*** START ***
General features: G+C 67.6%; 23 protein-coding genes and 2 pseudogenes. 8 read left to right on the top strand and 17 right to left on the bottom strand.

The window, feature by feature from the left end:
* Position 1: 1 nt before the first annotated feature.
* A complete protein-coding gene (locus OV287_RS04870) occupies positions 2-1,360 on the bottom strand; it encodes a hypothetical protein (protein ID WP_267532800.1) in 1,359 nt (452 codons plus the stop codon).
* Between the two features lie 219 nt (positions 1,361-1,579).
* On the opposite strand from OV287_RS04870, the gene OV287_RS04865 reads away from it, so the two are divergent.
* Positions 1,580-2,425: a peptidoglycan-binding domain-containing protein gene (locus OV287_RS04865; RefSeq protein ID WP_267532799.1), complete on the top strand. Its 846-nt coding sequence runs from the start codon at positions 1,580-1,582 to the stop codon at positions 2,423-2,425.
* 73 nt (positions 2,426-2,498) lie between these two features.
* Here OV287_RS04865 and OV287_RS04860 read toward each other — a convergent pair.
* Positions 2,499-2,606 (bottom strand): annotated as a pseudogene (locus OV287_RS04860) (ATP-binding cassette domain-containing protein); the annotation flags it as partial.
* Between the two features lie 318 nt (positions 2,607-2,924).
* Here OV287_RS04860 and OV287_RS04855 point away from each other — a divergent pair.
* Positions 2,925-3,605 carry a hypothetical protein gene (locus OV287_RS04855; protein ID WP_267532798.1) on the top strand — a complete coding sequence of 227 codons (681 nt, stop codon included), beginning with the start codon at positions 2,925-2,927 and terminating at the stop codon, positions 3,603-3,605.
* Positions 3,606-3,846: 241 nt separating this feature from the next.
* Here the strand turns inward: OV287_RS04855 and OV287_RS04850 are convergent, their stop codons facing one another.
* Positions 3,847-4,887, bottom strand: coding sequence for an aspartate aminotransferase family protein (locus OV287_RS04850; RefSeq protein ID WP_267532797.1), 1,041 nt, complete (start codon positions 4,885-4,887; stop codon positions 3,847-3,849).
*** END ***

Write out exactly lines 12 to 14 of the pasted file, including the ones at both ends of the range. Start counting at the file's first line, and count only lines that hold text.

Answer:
* Here OV287_RS04860 and OV287_RS04855 point away from each other — a divergent pair.
* Positions 2,925-3,605 carry a hypothetical protein gene (locus OV287_RS04855; protein ID WP_267532798.1) on the top strand — a complete coding sequence of 227 codons (681 nt, stop codon included), beginning with the start codon at positions 2,925-2,927 and terminating at the stop codon, positions 3,603-3,605.
* Positions 3,606-3,846: 241 nt separating this feature from the next.